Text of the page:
Numerous distinctive details - underframe, side sills,
reinforced wood ends, hatch cover rests, etc. - identify
these reefers as former MDT cars.
I can provide scans of several photos of them in MDT service.
Richard -- if the offer is still open, I'd like to see the scans to
help me compare the identifying details. As consideration, here is a
LARGE (2.20MB) image of A&W 3004 (ca. 1953 - note that it is located
in front of the same structure as in one of the previous photos that
I posted):
http://www.greenbayroute.com/A&;W-N.jpg
(Because of storage issues I will only have this file posted a few
days.)

Mark Mathu
Whitefish Bay, Wis.


Re: TP Boxcar

jerryglow2
 

Yes Mr Surfacer is what I was thinking about. Thanks for the mention
of Mr disolved Putty as I do have a few of the MDC cars and want to
try to improve their looks.

Jerry in Fla

--- In STMFC@yahoogroups.com, Ted Culotta <tculotta@s...> wrote:

On Jul 15, 2004, at 11:04 AM, Beckert, Shawn wrote:

Jerry,

Are you thinking of "Mr. Surfacer" by Gunze? The military
model guys use it to fill cracks and pits after puttying,
but I don't know how well it would fill grooved siding on
boxcars without cracking. It's my understanding you have
to sand and fill repeatedly with it as well. Ugh...
Mr. Dissolved Putty is the stuff you want. Mr. Surfacer is a good
primer. When I was building aircraft models, I used to add
Squadron
Green to MEK to come up with a soupy putty. By the way, I would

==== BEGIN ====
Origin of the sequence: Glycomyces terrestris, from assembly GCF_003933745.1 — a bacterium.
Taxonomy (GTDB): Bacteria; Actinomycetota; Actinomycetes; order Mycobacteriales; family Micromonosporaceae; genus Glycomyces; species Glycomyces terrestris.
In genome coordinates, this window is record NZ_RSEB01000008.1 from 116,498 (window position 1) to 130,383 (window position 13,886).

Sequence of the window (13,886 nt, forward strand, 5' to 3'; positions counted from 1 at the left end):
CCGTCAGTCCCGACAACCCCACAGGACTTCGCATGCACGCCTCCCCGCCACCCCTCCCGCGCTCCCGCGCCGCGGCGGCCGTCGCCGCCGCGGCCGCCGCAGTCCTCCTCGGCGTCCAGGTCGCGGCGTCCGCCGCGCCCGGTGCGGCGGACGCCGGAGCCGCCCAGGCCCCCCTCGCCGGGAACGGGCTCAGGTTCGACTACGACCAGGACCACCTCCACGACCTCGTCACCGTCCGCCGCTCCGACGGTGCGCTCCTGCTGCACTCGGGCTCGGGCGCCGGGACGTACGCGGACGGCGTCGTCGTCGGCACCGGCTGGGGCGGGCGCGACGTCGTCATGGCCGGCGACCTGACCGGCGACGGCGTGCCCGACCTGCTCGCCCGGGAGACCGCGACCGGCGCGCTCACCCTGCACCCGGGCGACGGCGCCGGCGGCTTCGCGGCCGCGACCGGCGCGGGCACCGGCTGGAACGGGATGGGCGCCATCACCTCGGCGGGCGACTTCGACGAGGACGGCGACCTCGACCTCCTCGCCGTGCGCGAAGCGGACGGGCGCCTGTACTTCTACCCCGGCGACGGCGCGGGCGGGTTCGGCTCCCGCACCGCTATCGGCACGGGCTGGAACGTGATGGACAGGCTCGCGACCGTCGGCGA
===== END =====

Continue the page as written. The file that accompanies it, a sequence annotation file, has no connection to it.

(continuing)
rather
scratchbuild the sides than putty and sand the grooves.

Regards,
Ted Culotta


Re: Globe Freight Car Models (was Kadee #58s)

benjaminfrank_hom <b.hom@...>
 

Frank Brua wrote:
"Globe Models was started in 1943 by Frank Taylor (former editor of
Model Railroader) and Carl Traub. Material shortages during WWII kept
them from really getting off the ground but their first AAR box car
kit with factory painted sides was issued in March, 1948. <<snip>>
Frank Taylor sold his interest in the business to Carl Traub in 1950
and in July, 1951 Traub sold the Globe Models trademark and product
lines to Irv Athearn. At that time a very few kits assembled from
existing inventory might have been issued under the Athearn label but
unlikely."

OK - now the light comes on! For years, I've seen bits and pieces of
the Globe AAR boxcars floating around, but never in Globe boxes.
Without being able to put them in any other context, I had assumed
they were another variation of Athearn's metal kits. Now it makes